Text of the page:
Killifish spawning

Discussion in 'Killifish' started by stargazerwolf, Aug 6, 2014.

  1. stargazerwolf

    stargazerwolf Valued Member Member

    So I just got my pair of killifish (fundulopanchax gardneri) a week ago and they seem to be spawning already. I saw them mate a few times yesterday and I think I see eggs in the female already. Do they develop eggs that quick after breeding? How long after mating does the female lay eggs? I can't find this info anywhere. The male isn't even fully colored up so I wasn't even sure if they would breed that quickly. I can't even believe they bred that quickly! The male is starting to color up more every day.

    This pair is housed in a 10 gallon tank, lots of live plants, a nice piece of driftwood and a pirate ship ornament, also carbon rili shrimp. Obviously the killis like it :) My carbon rilis are doing well as well. Tank has been set up for a while now (I think about a month and a half or a bit more) and there is a lot of microfauna. Planning to just let the killis lay eggs and raise them up right with the parents since I'm not to worried about predation and it's just easier lol. I'm hoping the LFS will buy some of the fry.
     
  2. EricV

    EricV Fishlore VIP Member

    Well since you got them from me I guess I'd be the best source for that info. :)

    They develop the eggs prior to breeding. You can usually see them in the abdomen of females once they've sexually matured (which as you've noticed is very early on).

    The eggs are fertilized externally after being laid by the female. What you've seen is most likely the courtship than the breeding per se. If they are courting though they should both be mature enough to produce fry. That being said though it isn't uncommon for the courting to not lead to actual mating especially in younger pairs. They get the hang of it sooner or later. :)

    The fry will usually be ignored by their parents provided they have some plants to hide among however I would not recommend keeping multiple broods together. The oldest and largest fry can and will eat their younger siblings and/or unhatched eggs. The shrimp may be a threat to unhatched eggs as well.

    Oh and the eggs take about 2 weeks to hatch after being laid.
     
  3. OP
    OP
    stargazerwolf

    stargazerwolf Valued Member Member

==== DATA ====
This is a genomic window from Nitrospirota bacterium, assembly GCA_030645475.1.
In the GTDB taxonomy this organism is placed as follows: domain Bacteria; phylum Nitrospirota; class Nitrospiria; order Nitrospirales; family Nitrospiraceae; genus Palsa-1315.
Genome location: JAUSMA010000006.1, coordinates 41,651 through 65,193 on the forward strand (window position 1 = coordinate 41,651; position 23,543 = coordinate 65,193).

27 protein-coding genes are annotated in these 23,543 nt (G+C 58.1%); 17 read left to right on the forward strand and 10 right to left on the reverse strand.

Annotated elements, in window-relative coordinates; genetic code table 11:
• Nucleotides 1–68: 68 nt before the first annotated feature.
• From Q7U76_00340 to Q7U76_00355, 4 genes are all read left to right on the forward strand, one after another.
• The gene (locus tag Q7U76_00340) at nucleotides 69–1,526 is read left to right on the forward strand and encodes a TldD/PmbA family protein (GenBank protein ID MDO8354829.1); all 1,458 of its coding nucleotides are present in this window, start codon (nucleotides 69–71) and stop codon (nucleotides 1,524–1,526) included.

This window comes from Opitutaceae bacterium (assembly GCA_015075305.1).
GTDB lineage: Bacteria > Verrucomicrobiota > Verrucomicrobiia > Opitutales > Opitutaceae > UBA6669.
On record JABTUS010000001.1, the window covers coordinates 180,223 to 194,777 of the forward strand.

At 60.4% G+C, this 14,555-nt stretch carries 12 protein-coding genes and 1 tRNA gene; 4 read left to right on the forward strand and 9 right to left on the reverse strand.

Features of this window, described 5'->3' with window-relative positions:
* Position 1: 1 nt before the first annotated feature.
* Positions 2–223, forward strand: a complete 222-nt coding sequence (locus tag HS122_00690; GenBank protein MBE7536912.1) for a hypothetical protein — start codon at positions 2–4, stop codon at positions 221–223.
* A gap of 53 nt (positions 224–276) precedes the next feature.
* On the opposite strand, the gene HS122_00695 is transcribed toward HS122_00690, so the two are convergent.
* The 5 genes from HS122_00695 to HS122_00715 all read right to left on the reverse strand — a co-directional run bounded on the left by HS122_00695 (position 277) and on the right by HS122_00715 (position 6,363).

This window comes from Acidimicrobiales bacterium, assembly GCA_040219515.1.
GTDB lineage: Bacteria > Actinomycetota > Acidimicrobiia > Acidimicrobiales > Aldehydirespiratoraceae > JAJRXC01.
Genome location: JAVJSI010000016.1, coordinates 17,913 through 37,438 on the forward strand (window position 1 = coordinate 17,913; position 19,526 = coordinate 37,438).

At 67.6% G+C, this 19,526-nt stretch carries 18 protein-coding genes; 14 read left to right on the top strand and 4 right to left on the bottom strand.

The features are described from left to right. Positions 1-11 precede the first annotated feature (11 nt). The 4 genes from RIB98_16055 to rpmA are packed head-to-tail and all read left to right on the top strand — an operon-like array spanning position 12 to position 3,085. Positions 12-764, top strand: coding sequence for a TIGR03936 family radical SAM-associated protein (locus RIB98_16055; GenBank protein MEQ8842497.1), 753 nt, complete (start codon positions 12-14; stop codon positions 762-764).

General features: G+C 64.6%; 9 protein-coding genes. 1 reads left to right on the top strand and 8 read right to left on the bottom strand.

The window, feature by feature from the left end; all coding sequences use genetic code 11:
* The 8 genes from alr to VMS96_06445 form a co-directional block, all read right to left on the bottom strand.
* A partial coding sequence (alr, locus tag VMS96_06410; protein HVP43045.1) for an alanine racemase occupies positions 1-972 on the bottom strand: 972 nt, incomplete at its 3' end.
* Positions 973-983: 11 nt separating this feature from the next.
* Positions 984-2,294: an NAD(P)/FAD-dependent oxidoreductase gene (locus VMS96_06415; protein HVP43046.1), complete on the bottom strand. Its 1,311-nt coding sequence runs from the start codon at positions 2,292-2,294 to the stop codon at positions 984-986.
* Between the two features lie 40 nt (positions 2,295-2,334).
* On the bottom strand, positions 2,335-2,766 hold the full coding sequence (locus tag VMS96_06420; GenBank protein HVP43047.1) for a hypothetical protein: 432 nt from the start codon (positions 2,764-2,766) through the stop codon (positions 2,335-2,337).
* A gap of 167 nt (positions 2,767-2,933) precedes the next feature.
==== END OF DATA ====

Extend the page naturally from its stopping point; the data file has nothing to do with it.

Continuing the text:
I did message you a few other messages so wasn't sure if you were coming back on here a lot or not otherwise I would have asked you this too ;) I know you are busy.

    I didn't realize they were fertilized after laying, what I saw looked like mating lol. The male curved his tail under the female and would kind of swim up to her and brush on her with his body. He did this multiple times the other day. Doesn't look like any eggs were laid yet. Lucky for them there are only about 7 carbon rili shrimp in the tank with them and some snails, so hopefully the eggs will be safe when they are laid. There is tons of both erect and java moss to hide amongst plus the other plants and driftwood and decoration. :)

    Once I see fry I will contact the LFS to see if they will be interested in them when they grow a bit, if not, I'll try craigslist, and if I must I'll separate males and females after the first brood, do you ever keep a tank of males and a tank of females? I know the males can be a bit aggressive to each other, but if there was a bunch and no females and in a 10 gallon would they be ok? Then I'd have males in one 10 gallon and females in another. At least until I would be able to sell the offspring. If necessary I have 2.5 gallons and a 5.5 gallon to really do some separating ;)

    Thanks for the info!
     
  4. EricV

    EricV Fishlore VIP Member

    I have kept them split into male and female groups before (and in tanks much smaller than a 10 at that). As long as the males are all of a similar size there shouldn't be much of an issue with aggression. They'll spar a bit but rarely cause any actual damage aside from a nipped fin here or there.

    It can be difficult to locate the eggs in a planted tank. I usually just keep an eye out for the resulting fry rather than the eggs themselves.

    Oh and if you do separate them into separate male/female tanks be sure you have lids on them as they (especially the males) will gladly jump from tank to tank.
     
  5. OP
    OP
    stargazerwolf

    stargazerwolf Valued Member Member

    Ok, sounds good. Yeah the main reason I think there are no eggs laid yet is because the ones I see in the female are still there, I mean I guess if she just keeps making them like the female shrimp almost always have a saddle, then I guess I wouldn't know, but I'll be watching for fry :) It'd still be a bit but I watch my tanks every day.

    And yes, I have lids on all my tanks :) My 10 gallons are put one above the other on a stand so no one could really go from one to the other lol (they could try I guess, but I have lids ;) )
     




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